Asus Transformer Tablet Comparisons


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This year I finally upgraded my Asus Transformer Tablet from the five year old TF101 (Mocha on the left) to the T100HA (Aqua Blue on right). The TF101 being five years old, has old specs, 1G processor and 1G ram, is slow running Android 4.0.3 and too old for many apps. The T100HA has a 1.4G processor (up to 2.2G) and 4G ram, running Windows 10.  The TF101 is heavier at 2.8 pounds with dock, the T100HA is lighter at 2.28 pounds with keyboard. They are both 10.1 inch screens, however the T100HA is a few millimeters smaller in length and width.

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They both are slimline 2-in1 tablet computers, with multiple storage capabilities (SD card slots, USB slots), HDMI ports (that I’ve never used) and headphone jacks. The TF101 is the same thickness throughout while the T100HA is thick at the base and tapers off to a narrow end on top and bottom. The keyboards are similar, keys closely spaced that I like, having smaller hands. The TF101 is a bit more glitch and buggy, but that may have to do with the Android ecosystem. It has never been a smooth workhorse for me, especially with the earlier KitKat OS. The upgrade to Lollipop was quite helpful in smoothing out the bugs and issues but the small ram hindered the usability.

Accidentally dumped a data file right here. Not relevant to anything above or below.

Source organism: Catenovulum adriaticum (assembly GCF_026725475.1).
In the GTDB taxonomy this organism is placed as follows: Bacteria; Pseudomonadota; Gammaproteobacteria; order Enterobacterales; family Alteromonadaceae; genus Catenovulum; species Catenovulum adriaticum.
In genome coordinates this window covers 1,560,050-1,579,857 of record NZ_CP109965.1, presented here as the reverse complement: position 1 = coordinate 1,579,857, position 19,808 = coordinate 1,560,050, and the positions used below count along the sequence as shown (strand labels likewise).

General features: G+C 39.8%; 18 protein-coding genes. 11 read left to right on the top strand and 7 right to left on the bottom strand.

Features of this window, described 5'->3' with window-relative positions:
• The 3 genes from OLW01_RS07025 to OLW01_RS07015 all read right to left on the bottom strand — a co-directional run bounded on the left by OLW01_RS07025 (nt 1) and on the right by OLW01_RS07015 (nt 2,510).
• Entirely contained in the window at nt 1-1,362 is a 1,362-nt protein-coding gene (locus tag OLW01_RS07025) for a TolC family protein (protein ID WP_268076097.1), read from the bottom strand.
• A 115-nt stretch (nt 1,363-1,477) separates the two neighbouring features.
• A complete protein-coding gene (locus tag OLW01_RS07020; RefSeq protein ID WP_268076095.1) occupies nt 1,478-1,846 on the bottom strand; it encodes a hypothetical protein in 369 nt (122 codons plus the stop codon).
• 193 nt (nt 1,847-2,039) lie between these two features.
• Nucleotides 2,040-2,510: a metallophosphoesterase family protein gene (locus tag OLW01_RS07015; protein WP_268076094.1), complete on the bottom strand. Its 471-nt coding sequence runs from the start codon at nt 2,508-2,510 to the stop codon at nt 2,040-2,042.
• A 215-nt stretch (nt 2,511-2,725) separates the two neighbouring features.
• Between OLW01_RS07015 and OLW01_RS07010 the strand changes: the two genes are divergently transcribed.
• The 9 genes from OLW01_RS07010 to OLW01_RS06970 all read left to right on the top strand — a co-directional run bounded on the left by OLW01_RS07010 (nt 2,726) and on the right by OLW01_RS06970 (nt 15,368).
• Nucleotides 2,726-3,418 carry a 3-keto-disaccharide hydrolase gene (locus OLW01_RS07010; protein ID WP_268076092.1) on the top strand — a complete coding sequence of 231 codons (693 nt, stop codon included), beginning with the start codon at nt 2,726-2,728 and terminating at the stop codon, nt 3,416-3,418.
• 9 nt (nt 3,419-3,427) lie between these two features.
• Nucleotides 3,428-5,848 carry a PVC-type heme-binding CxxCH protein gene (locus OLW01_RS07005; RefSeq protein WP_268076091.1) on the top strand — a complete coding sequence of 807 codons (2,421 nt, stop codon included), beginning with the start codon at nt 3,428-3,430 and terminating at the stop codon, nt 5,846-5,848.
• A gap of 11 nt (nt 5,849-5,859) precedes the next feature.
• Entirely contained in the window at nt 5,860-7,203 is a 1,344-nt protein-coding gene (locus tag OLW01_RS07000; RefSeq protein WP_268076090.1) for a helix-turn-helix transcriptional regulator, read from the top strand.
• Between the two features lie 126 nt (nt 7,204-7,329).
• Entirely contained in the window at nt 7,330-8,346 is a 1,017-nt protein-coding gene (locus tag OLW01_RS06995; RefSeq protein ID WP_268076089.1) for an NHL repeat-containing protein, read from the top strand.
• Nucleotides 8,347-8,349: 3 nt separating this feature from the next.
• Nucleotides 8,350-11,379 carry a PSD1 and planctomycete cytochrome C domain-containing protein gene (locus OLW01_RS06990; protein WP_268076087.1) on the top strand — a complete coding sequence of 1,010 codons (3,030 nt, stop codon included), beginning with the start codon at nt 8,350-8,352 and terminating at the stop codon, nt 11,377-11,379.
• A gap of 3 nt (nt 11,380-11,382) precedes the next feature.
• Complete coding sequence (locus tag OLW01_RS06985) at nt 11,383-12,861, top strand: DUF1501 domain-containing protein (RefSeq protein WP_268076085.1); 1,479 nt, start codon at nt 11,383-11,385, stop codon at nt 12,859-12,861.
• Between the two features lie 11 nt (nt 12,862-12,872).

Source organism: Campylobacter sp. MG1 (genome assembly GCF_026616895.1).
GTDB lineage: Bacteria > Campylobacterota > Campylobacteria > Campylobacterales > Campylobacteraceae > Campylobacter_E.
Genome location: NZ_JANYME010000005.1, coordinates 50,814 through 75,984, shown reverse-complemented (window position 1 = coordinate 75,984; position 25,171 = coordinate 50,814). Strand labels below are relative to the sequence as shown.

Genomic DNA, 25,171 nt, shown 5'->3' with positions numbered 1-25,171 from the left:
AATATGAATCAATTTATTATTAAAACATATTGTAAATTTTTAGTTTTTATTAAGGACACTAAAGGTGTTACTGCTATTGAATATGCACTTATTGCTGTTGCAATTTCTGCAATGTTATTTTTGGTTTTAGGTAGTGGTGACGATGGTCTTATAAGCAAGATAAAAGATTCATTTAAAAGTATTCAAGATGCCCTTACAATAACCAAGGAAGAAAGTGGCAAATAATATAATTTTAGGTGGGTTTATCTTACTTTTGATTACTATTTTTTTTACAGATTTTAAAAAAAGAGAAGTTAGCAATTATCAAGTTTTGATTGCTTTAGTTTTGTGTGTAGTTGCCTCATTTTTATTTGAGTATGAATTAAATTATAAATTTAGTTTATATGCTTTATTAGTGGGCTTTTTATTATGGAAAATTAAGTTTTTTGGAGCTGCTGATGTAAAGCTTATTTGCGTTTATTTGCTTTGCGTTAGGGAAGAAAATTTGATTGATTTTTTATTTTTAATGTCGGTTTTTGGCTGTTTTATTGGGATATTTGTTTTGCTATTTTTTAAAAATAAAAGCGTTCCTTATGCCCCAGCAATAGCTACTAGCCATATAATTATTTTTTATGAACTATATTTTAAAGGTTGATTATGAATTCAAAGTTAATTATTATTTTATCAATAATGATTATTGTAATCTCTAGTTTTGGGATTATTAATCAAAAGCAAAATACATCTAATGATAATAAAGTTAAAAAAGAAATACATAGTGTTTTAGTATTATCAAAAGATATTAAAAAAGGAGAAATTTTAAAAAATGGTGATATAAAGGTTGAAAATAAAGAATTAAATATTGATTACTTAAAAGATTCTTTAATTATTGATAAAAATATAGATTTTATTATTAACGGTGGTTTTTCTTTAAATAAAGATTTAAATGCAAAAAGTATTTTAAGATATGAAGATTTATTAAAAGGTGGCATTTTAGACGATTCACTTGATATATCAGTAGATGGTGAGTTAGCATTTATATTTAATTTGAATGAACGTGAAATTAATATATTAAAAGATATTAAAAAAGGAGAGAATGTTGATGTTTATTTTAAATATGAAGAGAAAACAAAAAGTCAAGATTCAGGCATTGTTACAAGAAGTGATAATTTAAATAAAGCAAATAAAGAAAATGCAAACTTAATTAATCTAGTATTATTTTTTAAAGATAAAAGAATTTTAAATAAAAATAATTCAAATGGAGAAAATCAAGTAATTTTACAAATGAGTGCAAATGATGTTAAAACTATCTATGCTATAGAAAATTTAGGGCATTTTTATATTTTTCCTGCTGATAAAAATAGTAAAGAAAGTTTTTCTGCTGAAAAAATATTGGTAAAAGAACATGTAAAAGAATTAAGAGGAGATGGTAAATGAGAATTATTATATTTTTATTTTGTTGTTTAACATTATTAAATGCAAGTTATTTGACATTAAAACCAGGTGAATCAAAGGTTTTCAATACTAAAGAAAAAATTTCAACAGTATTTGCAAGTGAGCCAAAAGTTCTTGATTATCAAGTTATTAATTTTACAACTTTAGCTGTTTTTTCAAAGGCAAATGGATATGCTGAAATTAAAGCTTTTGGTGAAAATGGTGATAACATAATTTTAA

The T100HA with four gig ram is much smoother running Windows 10 but lags considerably when trying to multitask or open two or more windows on Edge. Edge itself is buggy, not quite as touch-friendly as Chrome but sips memory and processor power better. Windows is a smoother ecosystem than Android I’ve found in five years using smartphones and tablets, starting with Gingerbread to Marshmallow. But Windows has had decades over Android to smooth out more bugs and glitches.

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Overall, I’ve enjoyed the Asus brand Transformer Tablets. Are they perfect? No, but they suit my needs: lightweight, smaller keyboard, writing/typing programs, portable. I have a huge 15″ Dell for home and heavier workloads, though I have to upgrade the ram from 4G to 8G soon. It, too, is an older system, Dell compromised quality for quantity, as there are many bugs with the Dell 3542 as well. These computers and tablets suit my limited needs, as long as I don’t expect a $5000 machine in sub-$500 computers.

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